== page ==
Officials are urging large areas of Los Angeles County to heed a temporary outdoor watering ban that will begin next week and will affect more than 4 million people as crews make repairs to a leaking major pipeline.
Southern California’s Metropolitan Water District introduced the 15-day ban at a news conference Tuesday. Irrigation restrictions begin Sept. 6 and run through Sept. 20 so workers can repair the 36-mile Upper Feeder Pipeline, which supplies water from the Colorado River, one of the two main water sources for most of Southern California.
“Today we are asking the community to join us in ensuring our region is responsible with our liquid gold—our water—and end outdoor irrigation September 6-20,” said Dawn Roth Lindell, general manager of Burbank Water and Power, said.
Roth Lindell said the MWD is calling on residents living in areas affected by the outdoor watering ban — including the cities of Beverly Hills, Burbank, Glendale, Long Beach, Pasadena, San Fernando and Torrance, and areas bordering the Central Basin Municipal Water District, Foothill Municipal Water District, Three Valleys Municipal Water District and West Basin Municipal Water District – to shut down all outdoor irrigation, including sprinkler and hand irrigation, while the pipeline is repaired.
The temporary ban does not apply to the city of Los Angeles, which has its own irrigation limits.
City officials discovered the leak in the pipeline in April and makeshift repairs were made, said Adel Hagekhalil, MWD general manager. The pipeline has since operated at reduced capacity, and MWD workers have been working “around the clock” to construct a 108-inch pipeline link needed for the critical line’s permanent repair.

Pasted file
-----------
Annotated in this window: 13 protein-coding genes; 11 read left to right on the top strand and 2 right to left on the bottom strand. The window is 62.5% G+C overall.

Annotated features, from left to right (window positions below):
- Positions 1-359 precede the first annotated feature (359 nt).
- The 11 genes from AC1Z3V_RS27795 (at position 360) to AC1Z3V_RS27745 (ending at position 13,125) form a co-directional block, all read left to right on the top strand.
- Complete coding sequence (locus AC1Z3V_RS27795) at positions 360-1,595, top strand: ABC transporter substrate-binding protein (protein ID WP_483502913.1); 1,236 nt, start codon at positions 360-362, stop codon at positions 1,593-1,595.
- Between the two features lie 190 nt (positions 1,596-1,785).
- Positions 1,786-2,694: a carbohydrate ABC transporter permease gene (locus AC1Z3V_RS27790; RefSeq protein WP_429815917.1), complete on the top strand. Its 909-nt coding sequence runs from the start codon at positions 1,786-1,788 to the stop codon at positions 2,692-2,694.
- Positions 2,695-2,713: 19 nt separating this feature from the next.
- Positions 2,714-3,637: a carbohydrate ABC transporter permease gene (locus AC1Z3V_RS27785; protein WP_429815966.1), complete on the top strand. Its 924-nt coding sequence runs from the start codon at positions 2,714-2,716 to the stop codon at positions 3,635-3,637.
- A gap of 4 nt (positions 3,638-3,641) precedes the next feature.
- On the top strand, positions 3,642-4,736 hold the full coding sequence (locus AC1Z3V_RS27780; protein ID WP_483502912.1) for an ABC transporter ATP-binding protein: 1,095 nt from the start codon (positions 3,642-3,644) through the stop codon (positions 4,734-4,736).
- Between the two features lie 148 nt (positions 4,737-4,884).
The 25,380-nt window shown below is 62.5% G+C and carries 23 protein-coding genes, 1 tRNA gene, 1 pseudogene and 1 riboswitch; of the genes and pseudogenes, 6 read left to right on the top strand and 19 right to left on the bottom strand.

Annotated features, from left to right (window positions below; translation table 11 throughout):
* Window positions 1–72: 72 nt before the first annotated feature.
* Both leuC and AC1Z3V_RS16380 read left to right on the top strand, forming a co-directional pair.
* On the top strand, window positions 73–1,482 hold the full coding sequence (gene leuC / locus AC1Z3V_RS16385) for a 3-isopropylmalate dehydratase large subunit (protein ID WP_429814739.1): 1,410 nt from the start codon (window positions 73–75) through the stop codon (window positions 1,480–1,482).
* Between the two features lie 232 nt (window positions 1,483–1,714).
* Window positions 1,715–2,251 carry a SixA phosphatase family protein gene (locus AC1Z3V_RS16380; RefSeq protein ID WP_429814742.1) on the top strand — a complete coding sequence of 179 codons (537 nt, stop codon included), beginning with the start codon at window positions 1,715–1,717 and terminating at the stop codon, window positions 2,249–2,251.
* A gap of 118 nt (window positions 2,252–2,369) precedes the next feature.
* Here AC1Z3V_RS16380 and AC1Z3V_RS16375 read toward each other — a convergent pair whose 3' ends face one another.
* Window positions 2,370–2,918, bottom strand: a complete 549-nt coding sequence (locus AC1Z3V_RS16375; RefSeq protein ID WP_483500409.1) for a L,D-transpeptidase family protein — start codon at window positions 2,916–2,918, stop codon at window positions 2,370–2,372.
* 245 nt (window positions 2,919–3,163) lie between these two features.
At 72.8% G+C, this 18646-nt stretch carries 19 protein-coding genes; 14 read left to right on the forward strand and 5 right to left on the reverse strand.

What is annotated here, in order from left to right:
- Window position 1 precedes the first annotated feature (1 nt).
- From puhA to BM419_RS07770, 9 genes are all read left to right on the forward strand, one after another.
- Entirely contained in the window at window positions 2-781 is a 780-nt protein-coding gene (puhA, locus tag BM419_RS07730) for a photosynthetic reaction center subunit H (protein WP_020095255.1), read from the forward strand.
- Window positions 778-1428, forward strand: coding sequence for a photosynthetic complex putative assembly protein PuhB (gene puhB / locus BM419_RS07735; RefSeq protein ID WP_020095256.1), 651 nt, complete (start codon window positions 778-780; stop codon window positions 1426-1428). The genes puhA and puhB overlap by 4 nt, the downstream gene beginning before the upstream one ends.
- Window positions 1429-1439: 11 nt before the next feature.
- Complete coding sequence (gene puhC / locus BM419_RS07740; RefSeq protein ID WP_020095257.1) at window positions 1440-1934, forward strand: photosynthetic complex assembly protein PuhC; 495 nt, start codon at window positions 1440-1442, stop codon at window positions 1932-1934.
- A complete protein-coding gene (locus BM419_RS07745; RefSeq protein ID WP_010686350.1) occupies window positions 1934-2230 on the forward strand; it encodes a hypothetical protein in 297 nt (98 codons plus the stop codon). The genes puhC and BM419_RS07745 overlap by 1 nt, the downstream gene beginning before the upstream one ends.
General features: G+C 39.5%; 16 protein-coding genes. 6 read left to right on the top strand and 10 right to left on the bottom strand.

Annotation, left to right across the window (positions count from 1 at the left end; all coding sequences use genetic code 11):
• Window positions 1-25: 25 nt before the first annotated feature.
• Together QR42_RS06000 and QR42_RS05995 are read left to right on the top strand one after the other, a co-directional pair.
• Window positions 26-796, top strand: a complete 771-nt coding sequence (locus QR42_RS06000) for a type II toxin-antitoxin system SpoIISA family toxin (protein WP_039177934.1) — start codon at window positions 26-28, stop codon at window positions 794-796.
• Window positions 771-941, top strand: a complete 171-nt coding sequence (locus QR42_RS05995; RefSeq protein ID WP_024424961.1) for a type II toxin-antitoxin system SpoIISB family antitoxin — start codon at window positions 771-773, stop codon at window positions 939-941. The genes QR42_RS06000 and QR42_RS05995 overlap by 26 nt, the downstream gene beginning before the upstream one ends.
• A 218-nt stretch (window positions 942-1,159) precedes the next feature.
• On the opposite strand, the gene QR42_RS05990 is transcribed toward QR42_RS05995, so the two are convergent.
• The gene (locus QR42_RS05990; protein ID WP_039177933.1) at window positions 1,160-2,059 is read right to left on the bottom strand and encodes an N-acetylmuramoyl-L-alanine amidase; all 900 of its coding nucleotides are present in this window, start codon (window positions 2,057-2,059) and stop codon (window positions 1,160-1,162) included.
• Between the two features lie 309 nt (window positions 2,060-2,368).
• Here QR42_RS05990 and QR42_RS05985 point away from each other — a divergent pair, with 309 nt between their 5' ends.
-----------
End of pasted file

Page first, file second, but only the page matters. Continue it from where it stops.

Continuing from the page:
“The temporary solution that we have put in place has allowed us to operate the pipeline at reduced capacity over the summer, but it is not designed to last long,” Hagekhalil said. “We cannot delay this repair any longer – it risks a breakdown and the possibility of an unplanned emergency situation.”
Roth Lindell said Burbank will be offering free recycled water to residents of George Izay Park Monday through Saturday during the closure as part of the city’s “H20 to Go” program. While recycled water isn’t typically offered to residents and is usually reserved for parks, golf courses and schools — not affected by the outdoor watering ban — the city is making an exception for residents during this period.
“Your lawn will survive those two weeks,” Roth Lindell said, encouraging Burbank residents to visit the city utility’s website for tips on how to prepare, such as:
The ban is unrelated to critical drought conditions along the Colorado River, which is shrinking to new lows due to climate change and chronic overexploitation.
Local residents who depend on the agency’s other main source, the State Water Project, are already subject to reduced irrigation limits and are being asked to adhere to those schedules during the shutdown. These include rules for outdoor watering two days a week for areas served by the Los Angeles Department of Water and Energy.
https://www.latimes.com/california/story/2022-08-30/15-day-watering-ban-announced-for-areas-of-l-a-county 15-day watering ban announced for areas of L.A. County